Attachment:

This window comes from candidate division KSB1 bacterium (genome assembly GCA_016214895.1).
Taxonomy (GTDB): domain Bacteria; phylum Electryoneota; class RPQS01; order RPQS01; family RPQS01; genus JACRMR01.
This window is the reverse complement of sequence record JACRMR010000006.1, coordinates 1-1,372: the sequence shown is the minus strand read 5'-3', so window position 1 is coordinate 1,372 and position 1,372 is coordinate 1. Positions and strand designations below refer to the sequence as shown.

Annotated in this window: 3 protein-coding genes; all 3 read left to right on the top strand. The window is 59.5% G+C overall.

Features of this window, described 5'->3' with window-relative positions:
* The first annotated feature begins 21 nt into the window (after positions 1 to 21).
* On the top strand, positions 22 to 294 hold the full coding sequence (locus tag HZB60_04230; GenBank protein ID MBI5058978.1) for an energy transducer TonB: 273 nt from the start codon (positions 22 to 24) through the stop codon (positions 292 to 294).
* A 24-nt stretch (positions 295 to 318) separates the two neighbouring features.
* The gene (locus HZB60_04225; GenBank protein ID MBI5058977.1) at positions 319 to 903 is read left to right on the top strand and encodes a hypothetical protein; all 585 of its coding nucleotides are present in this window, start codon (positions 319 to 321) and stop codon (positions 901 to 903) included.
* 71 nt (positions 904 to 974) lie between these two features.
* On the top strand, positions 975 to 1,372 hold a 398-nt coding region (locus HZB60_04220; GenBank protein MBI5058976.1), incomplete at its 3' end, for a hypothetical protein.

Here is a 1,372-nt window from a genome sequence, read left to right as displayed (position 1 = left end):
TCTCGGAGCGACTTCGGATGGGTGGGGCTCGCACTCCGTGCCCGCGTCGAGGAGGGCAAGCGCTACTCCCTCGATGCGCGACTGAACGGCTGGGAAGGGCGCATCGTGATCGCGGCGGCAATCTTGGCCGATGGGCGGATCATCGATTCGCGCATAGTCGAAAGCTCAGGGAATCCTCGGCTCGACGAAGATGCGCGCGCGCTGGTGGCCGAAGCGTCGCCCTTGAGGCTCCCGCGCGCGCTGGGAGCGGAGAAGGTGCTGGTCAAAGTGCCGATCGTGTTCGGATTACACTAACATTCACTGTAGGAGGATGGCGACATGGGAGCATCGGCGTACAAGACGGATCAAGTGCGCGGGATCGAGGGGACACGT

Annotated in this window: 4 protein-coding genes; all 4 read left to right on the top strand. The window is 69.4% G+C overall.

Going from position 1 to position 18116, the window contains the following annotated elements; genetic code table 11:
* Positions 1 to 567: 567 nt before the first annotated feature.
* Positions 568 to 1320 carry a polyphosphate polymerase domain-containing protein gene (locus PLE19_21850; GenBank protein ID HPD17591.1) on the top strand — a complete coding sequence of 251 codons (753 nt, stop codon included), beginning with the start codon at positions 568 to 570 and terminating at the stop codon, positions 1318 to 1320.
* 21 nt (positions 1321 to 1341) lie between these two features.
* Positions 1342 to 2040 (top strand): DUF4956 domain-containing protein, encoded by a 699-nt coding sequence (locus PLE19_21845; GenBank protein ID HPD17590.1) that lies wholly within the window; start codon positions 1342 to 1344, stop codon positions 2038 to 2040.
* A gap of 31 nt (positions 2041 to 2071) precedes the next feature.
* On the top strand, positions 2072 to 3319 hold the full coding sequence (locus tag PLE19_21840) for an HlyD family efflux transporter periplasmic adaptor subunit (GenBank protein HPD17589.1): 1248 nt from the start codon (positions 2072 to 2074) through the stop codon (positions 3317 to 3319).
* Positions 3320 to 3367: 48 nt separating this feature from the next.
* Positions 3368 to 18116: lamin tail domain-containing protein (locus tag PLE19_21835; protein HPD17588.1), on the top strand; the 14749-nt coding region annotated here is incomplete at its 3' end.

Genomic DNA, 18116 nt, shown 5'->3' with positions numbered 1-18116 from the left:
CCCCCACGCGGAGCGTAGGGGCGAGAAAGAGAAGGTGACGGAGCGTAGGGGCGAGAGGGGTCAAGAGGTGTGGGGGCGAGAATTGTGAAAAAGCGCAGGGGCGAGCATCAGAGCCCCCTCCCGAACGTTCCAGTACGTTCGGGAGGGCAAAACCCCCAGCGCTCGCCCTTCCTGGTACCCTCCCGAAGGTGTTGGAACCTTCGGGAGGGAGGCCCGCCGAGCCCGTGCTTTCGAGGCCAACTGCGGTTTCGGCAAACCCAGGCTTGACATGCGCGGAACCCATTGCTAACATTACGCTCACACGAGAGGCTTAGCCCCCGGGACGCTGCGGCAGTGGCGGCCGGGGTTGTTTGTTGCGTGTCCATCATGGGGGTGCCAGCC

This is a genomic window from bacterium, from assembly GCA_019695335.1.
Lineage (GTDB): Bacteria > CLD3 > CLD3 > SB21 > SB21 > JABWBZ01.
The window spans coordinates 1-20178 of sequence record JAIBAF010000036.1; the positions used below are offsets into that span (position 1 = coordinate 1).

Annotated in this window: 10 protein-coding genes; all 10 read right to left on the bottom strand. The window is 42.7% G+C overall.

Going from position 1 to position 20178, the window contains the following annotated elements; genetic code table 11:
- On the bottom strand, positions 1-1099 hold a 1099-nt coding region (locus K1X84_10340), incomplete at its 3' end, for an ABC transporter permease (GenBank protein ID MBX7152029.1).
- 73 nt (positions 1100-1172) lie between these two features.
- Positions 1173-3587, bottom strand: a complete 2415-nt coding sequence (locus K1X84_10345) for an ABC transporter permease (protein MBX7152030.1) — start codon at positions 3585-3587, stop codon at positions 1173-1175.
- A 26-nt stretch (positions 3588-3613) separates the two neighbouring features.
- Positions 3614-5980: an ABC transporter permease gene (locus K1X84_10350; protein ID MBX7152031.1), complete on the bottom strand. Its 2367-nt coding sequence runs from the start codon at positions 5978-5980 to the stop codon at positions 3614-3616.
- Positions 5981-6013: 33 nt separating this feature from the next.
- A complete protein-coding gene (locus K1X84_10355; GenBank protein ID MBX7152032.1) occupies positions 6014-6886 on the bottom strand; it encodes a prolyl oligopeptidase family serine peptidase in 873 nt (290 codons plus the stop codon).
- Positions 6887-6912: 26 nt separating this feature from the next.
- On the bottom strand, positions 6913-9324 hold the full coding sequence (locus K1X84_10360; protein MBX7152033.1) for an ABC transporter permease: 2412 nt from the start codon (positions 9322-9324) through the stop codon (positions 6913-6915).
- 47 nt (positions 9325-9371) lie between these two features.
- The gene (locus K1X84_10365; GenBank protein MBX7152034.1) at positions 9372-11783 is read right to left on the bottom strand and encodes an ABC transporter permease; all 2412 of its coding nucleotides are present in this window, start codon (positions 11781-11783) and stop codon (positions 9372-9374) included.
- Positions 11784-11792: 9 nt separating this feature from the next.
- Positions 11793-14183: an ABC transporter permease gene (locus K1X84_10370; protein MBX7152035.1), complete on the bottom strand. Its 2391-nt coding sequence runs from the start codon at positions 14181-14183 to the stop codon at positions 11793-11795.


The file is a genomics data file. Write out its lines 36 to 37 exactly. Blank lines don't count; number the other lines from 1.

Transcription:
- Positions 5981-6013: 33 nt separating this feature from the next.
- A complete protein-coding gene (locus K1X84_10355; GenBank protein ID MBX7152032.1) occupies positions 6014-6886 on the bottom strand; it encodes a prolyl oligopeptidase family serine peptidase in 873 nt (290 codons plus the stop codon).